Being nervous or preoccupied with what your date thinks of you also hinders your ability to be fully present. Focus on deep breathing, self-care practices, and anxiety-reduction strategies to calm dating jitters and ground yourself. Remember to use your breath as an anchor to get back into the present moment if you are feeling anxious during a date.

Utilize skills proven to build positive rapport.

Along with being present and emotionally ready, engaging in open body language, active listening (listening attentively to cultivate mutual understanding), eye contact, smiling and nodding during a date is fundamental to connecting. Focus on mirroring your date’s body language and showing interest through warm replies and validation. Avoid doing all of the talking or using an interview style approach. Make sure your questions are appropriate given the short amount of time you have known each other and model acceptance even if you disagree. When you ask a question, respond with something that connects you to your date’s words and emotions. As always, employ a non-judgmental attitude as connection does not easily emerge in the presence of judgment.

Be authentic, real and genuine.

Long story short: Being fake or dishonest does not lead to lasting love. Instead, it directly impedes the potential for connection and leads to distrust. When you are unable to establish trust, you miss out on a key dimension of relationship health and success. Also, try not to fall into a trap of wanting to impress your date no matter what as you may unintentionally come off as arrogant, self-absorbed or disingenuous. If being liked is your sole focus, you are missing a huge opportunity to connect on a real level. So, be honest about who you are and your relationship goals and if you are having fun, say so! Showing genuine interest is imperative.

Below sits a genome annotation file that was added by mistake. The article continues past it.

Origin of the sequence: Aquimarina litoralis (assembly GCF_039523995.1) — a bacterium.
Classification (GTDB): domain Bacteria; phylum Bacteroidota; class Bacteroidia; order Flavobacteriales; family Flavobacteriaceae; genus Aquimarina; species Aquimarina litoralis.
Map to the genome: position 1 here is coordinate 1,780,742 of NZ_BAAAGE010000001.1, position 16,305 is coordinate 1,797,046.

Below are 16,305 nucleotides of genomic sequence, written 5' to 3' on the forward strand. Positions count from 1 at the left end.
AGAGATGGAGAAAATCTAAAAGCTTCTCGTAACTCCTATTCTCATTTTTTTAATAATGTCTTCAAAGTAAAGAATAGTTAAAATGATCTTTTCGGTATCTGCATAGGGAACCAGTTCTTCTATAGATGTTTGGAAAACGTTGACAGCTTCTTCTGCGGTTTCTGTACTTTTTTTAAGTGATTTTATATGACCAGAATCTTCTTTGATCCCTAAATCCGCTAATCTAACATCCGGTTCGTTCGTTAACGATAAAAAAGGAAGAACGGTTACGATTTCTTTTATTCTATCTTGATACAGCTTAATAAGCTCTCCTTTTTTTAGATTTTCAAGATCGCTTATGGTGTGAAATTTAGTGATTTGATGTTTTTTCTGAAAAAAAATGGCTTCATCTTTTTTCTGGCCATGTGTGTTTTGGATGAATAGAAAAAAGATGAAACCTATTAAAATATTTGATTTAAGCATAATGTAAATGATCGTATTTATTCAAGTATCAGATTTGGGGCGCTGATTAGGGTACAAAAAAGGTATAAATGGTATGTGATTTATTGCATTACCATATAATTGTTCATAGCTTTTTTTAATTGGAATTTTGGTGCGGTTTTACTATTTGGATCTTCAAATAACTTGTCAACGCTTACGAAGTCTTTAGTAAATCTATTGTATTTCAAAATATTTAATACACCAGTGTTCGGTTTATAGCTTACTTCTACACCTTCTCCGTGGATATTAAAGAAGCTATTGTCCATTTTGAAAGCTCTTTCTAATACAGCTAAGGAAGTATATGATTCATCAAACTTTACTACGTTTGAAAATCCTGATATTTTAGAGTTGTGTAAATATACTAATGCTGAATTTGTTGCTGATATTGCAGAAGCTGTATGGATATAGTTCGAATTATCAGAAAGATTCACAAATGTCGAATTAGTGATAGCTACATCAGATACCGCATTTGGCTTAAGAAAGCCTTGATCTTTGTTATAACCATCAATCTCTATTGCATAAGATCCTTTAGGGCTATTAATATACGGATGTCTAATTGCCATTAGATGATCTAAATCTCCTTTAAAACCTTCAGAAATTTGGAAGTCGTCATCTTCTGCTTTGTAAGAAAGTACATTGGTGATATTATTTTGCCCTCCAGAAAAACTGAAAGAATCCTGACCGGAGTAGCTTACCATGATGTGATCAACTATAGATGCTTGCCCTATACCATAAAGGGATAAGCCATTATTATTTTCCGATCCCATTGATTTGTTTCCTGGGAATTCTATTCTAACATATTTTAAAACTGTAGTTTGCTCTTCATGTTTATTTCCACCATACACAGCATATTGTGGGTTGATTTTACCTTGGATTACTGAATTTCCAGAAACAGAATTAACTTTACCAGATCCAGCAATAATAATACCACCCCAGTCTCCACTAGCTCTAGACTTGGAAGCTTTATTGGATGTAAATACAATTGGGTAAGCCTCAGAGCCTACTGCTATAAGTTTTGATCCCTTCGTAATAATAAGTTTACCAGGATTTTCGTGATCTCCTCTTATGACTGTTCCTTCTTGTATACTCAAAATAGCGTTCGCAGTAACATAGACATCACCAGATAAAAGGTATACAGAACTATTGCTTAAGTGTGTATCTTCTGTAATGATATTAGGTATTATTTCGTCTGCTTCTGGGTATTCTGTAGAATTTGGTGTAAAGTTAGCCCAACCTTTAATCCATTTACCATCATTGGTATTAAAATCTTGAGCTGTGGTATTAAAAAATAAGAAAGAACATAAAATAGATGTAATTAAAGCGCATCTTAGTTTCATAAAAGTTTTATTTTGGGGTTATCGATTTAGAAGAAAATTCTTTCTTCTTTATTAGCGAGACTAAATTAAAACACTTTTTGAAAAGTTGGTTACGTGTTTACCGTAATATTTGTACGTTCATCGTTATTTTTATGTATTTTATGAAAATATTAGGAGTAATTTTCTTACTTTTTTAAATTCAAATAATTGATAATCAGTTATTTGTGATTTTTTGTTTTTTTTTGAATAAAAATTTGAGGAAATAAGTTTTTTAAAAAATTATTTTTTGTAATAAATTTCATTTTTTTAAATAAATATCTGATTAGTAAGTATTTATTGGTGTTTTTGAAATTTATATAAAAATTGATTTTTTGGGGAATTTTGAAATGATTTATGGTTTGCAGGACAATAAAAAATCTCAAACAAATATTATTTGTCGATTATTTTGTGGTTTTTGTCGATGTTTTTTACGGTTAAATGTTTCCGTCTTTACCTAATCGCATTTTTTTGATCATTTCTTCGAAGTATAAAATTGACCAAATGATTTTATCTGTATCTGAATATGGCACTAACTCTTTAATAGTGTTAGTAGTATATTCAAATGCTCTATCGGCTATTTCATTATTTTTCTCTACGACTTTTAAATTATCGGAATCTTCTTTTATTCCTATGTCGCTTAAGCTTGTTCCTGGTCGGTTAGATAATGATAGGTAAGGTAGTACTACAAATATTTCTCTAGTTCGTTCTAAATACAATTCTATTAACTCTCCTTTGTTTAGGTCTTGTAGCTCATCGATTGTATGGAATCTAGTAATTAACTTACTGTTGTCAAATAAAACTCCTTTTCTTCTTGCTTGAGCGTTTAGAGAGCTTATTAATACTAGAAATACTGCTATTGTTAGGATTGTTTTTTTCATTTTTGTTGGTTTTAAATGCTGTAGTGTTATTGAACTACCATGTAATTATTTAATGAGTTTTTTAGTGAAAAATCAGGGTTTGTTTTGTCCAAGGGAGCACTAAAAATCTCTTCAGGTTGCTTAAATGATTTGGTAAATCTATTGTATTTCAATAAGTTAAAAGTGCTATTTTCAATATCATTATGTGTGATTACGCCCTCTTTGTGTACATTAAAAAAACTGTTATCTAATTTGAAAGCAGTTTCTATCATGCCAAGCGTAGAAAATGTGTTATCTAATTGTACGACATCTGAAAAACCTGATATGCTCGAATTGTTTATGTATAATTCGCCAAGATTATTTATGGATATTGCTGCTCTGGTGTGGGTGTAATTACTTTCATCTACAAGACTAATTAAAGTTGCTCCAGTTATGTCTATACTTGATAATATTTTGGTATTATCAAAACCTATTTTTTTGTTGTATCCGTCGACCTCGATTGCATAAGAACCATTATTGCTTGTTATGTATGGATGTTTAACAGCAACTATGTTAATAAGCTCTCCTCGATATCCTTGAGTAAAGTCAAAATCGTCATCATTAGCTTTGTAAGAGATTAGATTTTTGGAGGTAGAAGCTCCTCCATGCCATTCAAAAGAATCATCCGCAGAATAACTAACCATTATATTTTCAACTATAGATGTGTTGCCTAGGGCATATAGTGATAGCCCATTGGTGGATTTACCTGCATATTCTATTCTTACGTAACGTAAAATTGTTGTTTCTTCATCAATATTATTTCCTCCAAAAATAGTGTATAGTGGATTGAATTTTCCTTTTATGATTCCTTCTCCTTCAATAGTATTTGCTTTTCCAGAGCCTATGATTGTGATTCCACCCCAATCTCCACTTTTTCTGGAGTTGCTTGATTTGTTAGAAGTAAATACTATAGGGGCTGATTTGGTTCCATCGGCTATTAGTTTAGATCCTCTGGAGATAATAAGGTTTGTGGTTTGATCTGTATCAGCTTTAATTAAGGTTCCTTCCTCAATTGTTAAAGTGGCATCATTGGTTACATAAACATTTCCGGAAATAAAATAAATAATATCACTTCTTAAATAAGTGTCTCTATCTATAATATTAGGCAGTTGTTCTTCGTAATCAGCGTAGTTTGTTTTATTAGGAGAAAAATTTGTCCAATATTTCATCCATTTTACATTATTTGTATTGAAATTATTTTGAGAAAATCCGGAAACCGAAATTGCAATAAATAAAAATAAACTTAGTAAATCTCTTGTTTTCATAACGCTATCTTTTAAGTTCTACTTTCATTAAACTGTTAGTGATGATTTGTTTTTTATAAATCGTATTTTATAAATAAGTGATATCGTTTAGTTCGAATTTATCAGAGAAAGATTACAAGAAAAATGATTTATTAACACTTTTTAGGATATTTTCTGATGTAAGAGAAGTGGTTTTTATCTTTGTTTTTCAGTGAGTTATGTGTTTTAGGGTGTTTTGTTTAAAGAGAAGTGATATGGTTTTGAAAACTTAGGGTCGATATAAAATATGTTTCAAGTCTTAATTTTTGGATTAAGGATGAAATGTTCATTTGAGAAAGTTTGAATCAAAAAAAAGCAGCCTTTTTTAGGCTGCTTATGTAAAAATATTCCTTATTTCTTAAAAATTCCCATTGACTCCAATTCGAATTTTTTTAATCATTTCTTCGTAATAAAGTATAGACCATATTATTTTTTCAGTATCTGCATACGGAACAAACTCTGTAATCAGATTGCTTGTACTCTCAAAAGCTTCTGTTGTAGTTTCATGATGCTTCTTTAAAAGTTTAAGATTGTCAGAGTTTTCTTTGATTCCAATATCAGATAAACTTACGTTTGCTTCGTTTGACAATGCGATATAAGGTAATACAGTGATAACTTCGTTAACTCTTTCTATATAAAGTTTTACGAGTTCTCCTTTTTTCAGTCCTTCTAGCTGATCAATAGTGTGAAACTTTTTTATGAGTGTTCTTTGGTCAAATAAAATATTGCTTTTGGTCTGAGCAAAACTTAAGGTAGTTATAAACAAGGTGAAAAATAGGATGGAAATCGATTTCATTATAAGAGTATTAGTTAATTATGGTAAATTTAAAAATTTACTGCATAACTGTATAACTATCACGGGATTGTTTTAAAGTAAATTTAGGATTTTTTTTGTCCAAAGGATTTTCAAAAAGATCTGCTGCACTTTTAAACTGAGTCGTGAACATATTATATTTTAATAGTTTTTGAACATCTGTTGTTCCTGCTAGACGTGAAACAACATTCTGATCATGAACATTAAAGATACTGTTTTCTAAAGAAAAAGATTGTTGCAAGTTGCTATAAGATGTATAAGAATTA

Have fun and take risks.

Many aspects of a date are out of your control, so try to move through any awkwardness or difficulty with flexibility. Don’t let a change of plans, bad restaurant experience or a clumsy, anxiety-provoking moment ruin a great date. Share about yourself, be vulnerable and open, and disclose some personal details so your date feels comfortable reciprocating. The key is to balance healthy boundaries (being respectful, not over-sharing) with taking emotional risks. It’s okay if you are more comfortable listening than talking about yourself, or vice versa, but commit to truly putting yourself out there. That is how connection grows.

My hope is that the above strategies offer a multi-dimensional approach to achieving true connection with yourself and others. Aligning with your goals and values, being present, utilizing skills for positive rapport, being genuine and vulnerable, and taking risks in love set you up for a powerful opportunity to connect!

About the Author:

Rachel Dack is a Licensed Clinical Professional Counselor (LCPC), Nationally Certified Counselor and relationship coach, specializing in psychotherapy for individuals and couples via her private practice in Bethesda, Maryland. Rachel’s areas of expertise include relationships, self-esteem, dating, mindfulness, anxiety, depression and stress management. Rachel is a co-author to Sexy Secrets to a Juicy Love Life, an International Bestseller, written to support single women in decreasing frustration about single-hood, leaving the past behind, cultivating self-love and forming and maintaining loving relationships. Rachel also serves as a Relationship Expert for http://www.datingadvice.com/ and other dating and relationship advice websites. Follow her on Twitter for more daily wisdom!